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Competing at the Collegiate Water Polo Association Eastern Tournament in Ann Arbor, Mich., the Harvard women’s water polo team entered seeded sixth and finished in the same spot after going 2-2 on the weekend.
After defeating Notre Dame (Ohio) in the first matchup, the Crimson (18-16, 3-3 CWPA) was eliminated from title contention by third-seeded Hartwick. Harvard played two consolation games in the next two days, winning one and losing the next to secure a sixth-place finish.
Princeton emerged victorious out of the field of 12 to lock up a berth in the NCAA Championships.
The split marked the end of Harvard’s season as the team finished two games over .500 and amassed the highest win total in Harvard coach Ted Minnis’s three years with the team. The Crimson will lose co-captains Aisha Price and Elise Molnar to graduation.
“I can’t say enough about this group of girls, from top to bottom, from the seniors down to the freshmen,” Minnis said. “It’s probably the closest team I’ve ever coached in my twenty-odd years of coaching.”
BROWN 18, HARVARD 9
In the fifth-place game, Brown (18-20) outscored Harvard in each period to win by nine goals, handing the Crimson its third loss of the year against the Bears.
While Brown never had a dominant period, it outscored Harvard by one in the first period and three in the second to build a four-goal lead entering halftime. Five Brown tallies in the third quarter put the Crimson in a seven-goal hole from which it would never recover.
Junior Shayna Price led the team with four goals. Her sister, Aisha Price, found the back of the net once in her final collegiate game.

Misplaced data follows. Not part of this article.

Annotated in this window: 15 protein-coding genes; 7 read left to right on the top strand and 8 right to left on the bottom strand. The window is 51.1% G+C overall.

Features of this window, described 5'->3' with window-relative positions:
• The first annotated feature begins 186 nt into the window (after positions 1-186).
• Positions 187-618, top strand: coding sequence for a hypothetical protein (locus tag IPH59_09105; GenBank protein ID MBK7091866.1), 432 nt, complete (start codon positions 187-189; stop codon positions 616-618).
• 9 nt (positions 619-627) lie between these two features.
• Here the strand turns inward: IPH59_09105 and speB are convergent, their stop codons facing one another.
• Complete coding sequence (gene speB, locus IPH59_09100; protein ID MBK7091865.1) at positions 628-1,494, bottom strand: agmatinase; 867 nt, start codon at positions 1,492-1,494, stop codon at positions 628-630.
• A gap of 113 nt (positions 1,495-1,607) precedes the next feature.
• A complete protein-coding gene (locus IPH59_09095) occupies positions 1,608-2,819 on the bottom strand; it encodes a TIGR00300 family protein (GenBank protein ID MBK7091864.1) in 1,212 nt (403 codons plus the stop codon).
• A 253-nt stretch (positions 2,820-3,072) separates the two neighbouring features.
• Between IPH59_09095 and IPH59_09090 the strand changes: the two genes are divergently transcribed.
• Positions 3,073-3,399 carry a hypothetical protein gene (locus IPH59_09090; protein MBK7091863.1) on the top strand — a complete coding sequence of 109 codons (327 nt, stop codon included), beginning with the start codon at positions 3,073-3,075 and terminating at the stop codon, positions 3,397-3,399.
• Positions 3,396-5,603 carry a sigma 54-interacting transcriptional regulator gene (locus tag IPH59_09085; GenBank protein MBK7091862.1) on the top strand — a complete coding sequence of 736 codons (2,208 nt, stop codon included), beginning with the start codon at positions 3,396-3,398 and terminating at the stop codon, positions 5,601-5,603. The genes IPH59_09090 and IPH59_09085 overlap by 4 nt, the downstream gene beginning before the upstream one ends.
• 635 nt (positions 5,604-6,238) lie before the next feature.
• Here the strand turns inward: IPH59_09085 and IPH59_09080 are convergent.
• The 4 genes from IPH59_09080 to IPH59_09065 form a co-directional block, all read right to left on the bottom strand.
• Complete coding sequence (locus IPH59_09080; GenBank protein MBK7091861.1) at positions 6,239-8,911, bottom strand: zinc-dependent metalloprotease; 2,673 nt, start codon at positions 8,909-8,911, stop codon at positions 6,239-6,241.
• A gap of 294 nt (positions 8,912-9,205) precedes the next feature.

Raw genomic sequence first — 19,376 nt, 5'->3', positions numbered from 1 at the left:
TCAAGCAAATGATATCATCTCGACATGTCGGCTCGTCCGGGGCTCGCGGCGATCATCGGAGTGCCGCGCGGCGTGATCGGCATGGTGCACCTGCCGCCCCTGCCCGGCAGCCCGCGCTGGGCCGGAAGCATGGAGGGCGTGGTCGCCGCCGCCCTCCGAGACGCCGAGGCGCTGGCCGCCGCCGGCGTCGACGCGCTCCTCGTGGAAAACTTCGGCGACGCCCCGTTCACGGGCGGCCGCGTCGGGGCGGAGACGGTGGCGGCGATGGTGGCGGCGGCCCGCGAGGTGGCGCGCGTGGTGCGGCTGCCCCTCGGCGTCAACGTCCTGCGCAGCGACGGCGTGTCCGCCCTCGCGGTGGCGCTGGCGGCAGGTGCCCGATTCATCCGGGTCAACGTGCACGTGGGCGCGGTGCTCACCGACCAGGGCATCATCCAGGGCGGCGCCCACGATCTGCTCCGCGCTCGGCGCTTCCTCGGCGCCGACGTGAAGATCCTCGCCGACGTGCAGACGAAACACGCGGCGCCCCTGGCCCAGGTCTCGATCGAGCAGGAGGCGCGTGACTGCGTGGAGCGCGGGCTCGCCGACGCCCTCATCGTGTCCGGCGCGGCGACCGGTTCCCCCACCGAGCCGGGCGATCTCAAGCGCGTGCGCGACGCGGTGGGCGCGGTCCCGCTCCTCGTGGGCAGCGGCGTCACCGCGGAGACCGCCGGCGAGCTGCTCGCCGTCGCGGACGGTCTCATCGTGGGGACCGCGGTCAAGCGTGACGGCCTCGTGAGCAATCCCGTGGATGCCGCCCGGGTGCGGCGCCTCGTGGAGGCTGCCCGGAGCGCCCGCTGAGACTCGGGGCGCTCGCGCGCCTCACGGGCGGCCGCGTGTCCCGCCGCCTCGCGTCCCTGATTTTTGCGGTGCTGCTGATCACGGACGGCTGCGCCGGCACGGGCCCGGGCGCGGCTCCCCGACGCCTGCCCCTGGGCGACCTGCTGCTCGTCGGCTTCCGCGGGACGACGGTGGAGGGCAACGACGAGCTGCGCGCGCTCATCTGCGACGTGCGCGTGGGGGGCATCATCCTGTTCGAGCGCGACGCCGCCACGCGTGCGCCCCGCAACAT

“It’s hard to lose to Brown for the third time this season,” Aisha Price said. “But each year goes onto the next and I know the team will come back stronger next year.”
HARVARD 11, GEORGE WASHINGTON 9
The Crimson notched an 11-9 victory over the Colonials (16-17) in its only game on the second day of play by outlasting them in the closing minutes.
Harvard found itself up seven goals with just fewer than seven minutes remaining in the game, but GW went on a scoring spree, adding five consecutive tallies to cut the margin to two. Luckily for the Crimson, the clock ran out on the game and the earlier insurance goals came in handy.
Aisha Price posted a team-high four goals in the game. Sophomore Ariel Dukes made a number of big saves in net to total 14 on the game and preserve the lead for Harvard.
The Crimson slowly built up a lead over the first three periods of play. Up one goal after the first quarter, the Crimson outscored the Colonials by two and three goals, respectively, in the next two periods to build a lead of six entering the fourth period and notch the team’s third win of the season against GW.
HARTWICK 20, HARVARD 6
After winning its first game of the tournament, the Crimson could not keep pace with third-seeded Hartwick (29-12) and fell by a decisive score of 20-6.
The Hawks produced consistently throughout the contest, and Harvard found itself down, 10-3, entering halftime. The second half proceeded in the same manner as the first, and both teams scored the same number of goals as they did in the first half to seal the loss for the Crimson.
Sophomore Kalina Grabb was the only player to tally multiple goals in the defeat, which eliminated the Crimson from the possibility of an NCAA tournament berth. Dukes contributed a team-high four steals and four saves in net.
HARVARD 15, NOTRE DAME (OHIO) 4
The Crimson got off to a fast start in its first game of the tournament, defeating the Falcons (6-16) by an 11-goal margin.
A strong defensive effort from Harvard carried the team to victory. Five different players registered three steals in the game and the four goals allowed represented the team’s second best performance on the year.
Harvard’s defense and offense both shone in the first half, and the team entered the locker room up, 9-1, buoyed by seven goals in the first period. A five-goal fourth quarter put the game away for the Crimson.
Freshman Charlotte Hendrix led the way with a game-high four goals.
“I think we had a great season,” Minnis said. “I definitely feel like it was a great year regardless that we didn’t get the NCAA bid.”
—Staff writer David Steinbach can be reached at email@example.com.
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